Monday, July 15, 2013

White stuff from cows...

Why pressure can milk?
I personally pressure can milk and this is my personal favorite way to store milk. When I began to focus my storage on "Store what you eat, eat what you store", I realized that a majority of meals I prepared involved some sort of sauce, gravy, etc.

I don't really like the other types of stored milk (instant), but I have them stored for the long term & will use them. The milk I use is hormone free, 1/2 & 1/2,  milk from  a carton, like you would buy from a store. But, there are those who have done raw milk. I can not attest to their successes. I recommend that you do the research & determine what is best for you & your family. Here is what i have found about What the National Center for Home Food Preservation actually says about pressure canning milk.
I continually test jars of 1/2 & 1/2 that I stored in October 2012. (0614) I have finished using all of that batch of milk and now am using milk canned in early 2013.

How I pressure can milk and yes it milk needs to be PRESSURED CANNED because it is low acid, protein. I do not, repeat do not water bath any protein based food.
I start with sterilized jars, and carefully pour the milk in cold, straight from the container. Cleaned the rims with a towel soaked with a little vinegar.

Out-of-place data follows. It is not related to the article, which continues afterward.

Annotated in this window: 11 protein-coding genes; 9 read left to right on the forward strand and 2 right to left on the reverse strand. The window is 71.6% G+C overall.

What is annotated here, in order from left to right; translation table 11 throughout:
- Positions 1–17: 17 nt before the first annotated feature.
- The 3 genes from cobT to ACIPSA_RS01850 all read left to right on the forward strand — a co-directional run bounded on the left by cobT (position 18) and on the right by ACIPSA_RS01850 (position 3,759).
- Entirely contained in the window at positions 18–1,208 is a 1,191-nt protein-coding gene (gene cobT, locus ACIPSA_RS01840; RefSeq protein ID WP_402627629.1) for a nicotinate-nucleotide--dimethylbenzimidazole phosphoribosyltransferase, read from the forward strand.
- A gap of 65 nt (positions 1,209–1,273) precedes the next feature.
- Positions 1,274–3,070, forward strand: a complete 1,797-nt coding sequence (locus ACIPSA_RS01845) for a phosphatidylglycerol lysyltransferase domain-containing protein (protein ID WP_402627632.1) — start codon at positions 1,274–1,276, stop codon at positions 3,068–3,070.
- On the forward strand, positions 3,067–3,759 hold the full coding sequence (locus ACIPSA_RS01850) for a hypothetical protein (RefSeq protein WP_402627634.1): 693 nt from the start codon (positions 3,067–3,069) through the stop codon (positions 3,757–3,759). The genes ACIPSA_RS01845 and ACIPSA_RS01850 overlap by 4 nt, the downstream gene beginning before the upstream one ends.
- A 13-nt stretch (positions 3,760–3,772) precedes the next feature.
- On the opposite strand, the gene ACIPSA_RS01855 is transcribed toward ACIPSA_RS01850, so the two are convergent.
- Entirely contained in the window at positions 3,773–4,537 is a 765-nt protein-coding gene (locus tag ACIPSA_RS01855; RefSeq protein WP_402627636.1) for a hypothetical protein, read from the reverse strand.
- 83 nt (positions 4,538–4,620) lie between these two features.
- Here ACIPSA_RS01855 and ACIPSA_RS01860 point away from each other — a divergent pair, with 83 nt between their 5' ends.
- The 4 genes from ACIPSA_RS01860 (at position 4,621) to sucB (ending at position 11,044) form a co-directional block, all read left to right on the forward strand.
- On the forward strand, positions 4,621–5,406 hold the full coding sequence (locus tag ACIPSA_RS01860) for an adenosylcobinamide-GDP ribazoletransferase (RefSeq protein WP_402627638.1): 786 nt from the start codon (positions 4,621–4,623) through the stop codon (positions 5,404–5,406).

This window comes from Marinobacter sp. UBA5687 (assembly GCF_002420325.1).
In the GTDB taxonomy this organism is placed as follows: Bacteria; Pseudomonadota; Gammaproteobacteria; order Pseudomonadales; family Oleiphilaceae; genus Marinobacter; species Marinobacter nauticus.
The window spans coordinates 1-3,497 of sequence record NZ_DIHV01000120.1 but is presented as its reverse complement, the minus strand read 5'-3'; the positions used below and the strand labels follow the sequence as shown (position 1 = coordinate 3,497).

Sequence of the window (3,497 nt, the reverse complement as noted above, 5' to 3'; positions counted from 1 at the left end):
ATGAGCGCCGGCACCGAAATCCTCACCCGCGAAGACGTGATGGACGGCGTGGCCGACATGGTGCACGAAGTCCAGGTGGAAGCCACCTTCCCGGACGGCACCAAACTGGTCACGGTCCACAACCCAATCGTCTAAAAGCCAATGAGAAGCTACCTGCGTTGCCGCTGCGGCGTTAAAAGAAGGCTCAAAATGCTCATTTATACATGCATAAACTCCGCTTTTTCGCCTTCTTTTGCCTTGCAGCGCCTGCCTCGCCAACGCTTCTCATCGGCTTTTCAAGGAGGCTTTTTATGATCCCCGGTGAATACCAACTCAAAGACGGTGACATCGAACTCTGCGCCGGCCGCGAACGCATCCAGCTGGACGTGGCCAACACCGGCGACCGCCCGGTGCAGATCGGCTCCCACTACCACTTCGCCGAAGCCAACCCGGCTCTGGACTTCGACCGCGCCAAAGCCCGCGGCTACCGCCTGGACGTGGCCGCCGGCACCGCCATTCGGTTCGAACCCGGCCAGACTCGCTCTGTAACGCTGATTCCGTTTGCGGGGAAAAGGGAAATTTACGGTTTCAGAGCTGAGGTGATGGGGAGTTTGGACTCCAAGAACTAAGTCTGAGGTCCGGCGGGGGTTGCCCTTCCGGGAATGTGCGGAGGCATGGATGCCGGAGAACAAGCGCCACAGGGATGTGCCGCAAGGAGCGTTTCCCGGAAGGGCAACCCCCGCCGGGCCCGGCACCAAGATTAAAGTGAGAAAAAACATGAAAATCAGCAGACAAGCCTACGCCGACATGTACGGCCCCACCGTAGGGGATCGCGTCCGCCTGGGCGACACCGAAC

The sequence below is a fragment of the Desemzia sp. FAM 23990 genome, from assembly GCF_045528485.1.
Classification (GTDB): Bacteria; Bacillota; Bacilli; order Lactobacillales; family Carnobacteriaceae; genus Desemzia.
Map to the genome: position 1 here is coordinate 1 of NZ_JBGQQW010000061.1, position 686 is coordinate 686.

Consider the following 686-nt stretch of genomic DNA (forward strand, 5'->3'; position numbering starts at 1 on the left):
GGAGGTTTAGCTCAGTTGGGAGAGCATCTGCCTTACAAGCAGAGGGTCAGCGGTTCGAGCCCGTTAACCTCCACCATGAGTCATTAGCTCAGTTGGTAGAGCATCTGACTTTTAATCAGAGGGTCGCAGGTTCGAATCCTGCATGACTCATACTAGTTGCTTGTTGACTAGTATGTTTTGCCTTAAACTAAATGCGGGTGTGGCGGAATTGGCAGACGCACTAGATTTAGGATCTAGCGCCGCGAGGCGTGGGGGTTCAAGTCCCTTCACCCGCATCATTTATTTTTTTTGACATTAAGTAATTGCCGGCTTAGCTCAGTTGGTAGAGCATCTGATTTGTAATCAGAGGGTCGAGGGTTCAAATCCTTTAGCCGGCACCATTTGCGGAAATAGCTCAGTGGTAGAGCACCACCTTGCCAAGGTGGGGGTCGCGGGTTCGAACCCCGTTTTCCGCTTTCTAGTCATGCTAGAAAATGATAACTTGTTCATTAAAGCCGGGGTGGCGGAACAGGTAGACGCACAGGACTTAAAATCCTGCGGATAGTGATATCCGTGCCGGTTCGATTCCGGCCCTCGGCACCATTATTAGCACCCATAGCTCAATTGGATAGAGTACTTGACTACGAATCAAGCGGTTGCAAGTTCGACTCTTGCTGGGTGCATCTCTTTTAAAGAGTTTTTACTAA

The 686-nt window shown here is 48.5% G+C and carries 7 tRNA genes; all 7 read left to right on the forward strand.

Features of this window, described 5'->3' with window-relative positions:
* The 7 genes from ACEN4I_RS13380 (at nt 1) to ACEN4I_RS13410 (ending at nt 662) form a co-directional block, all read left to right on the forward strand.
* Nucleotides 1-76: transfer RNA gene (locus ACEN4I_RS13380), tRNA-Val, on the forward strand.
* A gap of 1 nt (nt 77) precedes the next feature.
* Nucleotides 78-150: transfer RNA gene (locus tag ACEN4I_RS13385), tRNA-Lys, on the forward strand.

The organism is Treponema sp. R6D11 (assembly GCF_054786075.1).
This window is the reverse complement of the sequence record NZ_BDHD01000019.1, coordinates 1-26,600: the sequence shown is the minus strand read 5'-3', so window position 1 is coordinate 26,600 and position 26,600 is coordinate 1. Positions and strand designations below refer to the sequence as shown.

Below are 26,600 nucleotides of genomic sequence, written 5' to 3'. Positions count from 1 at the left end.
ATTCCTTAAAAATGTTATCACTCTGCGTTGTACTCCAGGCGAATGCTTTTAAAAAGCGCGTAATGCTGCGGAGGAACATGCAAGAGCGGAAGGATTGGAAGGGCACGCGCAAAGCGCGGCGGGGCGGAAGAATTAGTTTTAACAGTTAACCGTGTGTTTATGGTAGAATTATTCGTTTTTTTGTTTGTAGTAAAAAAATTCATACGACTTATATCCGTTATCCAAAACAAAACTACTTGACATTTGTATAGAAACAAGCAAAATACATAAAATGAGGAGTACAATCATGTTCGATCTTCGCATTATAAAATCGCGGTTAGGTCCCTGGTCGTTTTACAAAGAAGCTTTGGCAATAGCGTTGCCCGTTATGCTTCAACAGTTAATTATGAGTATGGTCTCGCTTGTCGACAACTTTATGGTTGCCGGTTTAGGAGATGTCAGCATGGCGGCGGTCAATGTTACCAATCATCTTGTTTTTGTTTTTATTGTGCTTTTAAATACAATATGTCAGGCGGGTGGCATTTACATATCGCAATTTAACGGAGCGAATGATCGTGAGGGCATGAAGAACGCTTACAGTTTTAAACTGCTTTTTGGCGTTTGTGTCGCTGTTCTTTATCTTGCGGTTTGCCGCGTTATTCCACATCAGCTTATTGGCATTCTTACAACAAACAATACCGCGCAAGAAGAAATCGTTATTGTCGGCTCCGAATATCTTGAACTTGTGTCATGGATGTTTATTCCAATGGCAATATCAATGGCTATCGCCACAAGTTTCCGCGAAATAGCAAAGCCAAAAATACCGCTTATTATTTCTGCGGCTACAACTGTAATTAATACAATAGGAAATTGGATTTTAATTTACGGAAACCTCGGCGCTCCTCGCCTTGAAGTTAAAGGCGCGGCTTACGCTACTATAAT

After applying the sterilized lids and rings; I pressured canned the jars for 10 (15 for quarts) minutes at 10 lbs. of pressure for pints. 
After the pressure dropped, I took the jars out & let them cool overnight. Checked the lids. Then the next day I washed the jars off (to remove any milk residue) and let them dry. Generally I leave anything I have canned out for a few days to make sure that the lids have sealed properly. Label with date canned & what it is. Then I store them in a cool, dark, dry location.


NOTE ADDED June 2014: When using my milk, every now and then I will find a jar that has what looks like clotted milk. I believe I have a hot spot on my stove top. See below. Initially I was hesitant, but I took care in testing it. Each time I smell it & taste it. This one was particularly thick, remember I use 1/2 & 1/2. 

 

I just whisk it smooth and haven't had any problems. Here I was making bread pudding from storage, the link to "how to" ----> Do you remember bread pudding? Made from 100% storage items.



Thank you for dropping by & please feel free to like Perky Prepping Gramma on Facebook  share & pin. I actually do what I post & share my actual journey of preparation. From dehydrating, canning. water storage or something as simple as how to use a P-38 can opener, I test it out and share the results. The the time to look around and see what type of work helps you get you better prepared for an emergency. Thank you!




Edited: 06/06/14 Someone asked about the timing difference between this and butter. What I try to remember to recommend is talked about here is this post Controversy, education, wise choices..